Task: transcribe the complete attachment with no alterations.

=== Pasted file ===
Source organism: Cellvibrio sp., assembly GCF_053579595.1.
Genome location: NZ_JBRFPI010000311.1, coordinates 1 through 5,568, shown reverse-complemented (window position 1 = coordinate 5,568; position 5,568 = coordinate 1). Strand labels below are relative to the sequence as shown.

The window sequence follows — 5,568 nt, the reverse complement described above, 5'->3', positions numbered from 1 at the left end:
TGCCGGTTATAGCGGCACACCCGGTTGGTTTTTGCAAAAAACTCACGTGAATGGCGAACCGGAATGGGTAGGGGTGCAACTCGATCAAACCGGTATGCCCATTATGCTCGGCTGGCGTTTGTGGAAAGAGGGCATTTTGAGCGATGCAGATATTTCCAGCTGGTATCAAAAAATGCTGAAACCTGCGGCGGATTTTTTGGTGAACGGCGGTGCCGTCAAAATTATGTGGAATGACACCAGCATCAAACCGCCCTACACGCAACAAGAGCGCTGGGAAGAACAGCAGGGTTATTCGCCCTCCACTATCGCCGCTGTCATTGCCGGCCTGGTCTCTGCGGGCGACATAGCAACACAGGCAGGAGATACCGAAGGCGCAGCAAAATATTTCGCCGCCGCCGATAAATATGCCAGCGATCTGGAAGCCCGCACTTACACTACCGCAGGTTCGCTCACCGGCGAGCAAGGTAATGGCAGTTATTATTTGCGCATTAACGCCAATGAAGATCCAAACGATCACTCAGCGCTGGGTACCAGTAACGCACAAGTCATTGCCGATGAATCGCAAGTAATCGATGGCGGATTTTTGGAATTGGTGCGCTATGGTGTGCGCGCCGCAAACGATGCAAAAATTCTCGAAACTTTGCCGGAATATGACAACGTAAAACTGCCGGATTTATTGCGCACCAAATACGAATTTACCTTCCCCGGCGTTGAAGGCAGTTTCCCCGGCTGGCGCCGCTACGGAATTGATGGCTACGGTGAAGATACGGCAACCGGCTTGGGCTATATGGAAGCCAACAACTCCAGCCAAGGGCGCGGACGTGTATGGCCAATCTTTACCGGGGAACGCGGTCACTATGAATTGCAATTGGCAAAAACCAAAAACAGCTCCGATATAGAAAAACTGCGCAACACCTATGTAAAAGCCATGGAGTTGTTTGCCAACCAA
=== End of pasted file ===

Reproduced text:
Source organism: Cellvibrio sp., assembly GCF_053579595.1.
Genome location: NZ_JBRFPI010000311.1, coordinates 1 through 5,568, shown reverse-complemented (window position 1 = coordinate 5,568; position 5,568 = coordinate 1). Strand labels below are relative to the sequence as shown.

The window sequence follows — 5,568 nt, the reverse complement described above, 5'->3', positions numbered from 1 at the left end:
TGCCGGTTATAGCGGCACACCCGGTTGGTTTTTGCAAAAAACTCACGTGAATGGCGAACCGGAATGGGTAGGGGTGCAACTCGATCAAACCGGTATGCCCATTATGCTCGGCTGGCGTTTGTGGAAAGAGGGCATTTTGAGCGATGCAGATATTTCCAGCTGGTATCAAAAAATGCTGAAACCTGCGGCGGATTTTTTGGTGAACGGCGGTGCCGTCAAAATTATGTGGAATGACACCAGCATCAAACCGCCCTACACGCAACAAGAGCGCTGGGAAGAACAGCAGGGTTATTCGCCCTCCACTATCGCCGCTGTCATTGCCGGCCTGGTCTCTGCGGGCGACATAGCAACACAGGCAGGAGATACCGAAGGCGCAGCAAAATATTTCGCCGCCGCCGATAAATATGCCAGCGATCTGGAAGCCCGCACTTACACTACCGCAGGTTCGCTCACCGGCGAGCAAGGTAATGGCAGTTATTATTTGCGCATTAACGCCAATGAAGATCCAAACGATCACTCAGCGCTGGGTACCAGTAACGCACAAGTCATTGCCGATGAATCGCAAGTAATCGATGGCGGATTTTTGGAATTGGTGCGCTATGGTGTGCGCGCCGCAAACGATGCAAAAATTCTCGAAACTTTGCCGGAATATGACAACGTAAAACTGCCGGATTTATTGCGCACCAAATACGAATTTACCTTCCCCGGCGTTGAAGGCAGTTTCCCCGGCTGGCGCCGCTACGGAATTGATGGCTACGGTGAAGATACGGCAACCGGCTTGGGCTATATGGAAGCCAACAACTCCAGCCAAGGGCGCGGACGTGTATGGCCAATCTTTACCGGGGAACGCGGTCACTATGAATTGCAATTGGCAAAAACCAAAAACAGCTCCGATATAGAAAAACTGCGCAACACCTATGTAAAAGCCATGGAGTTGTTTGCCAACCAA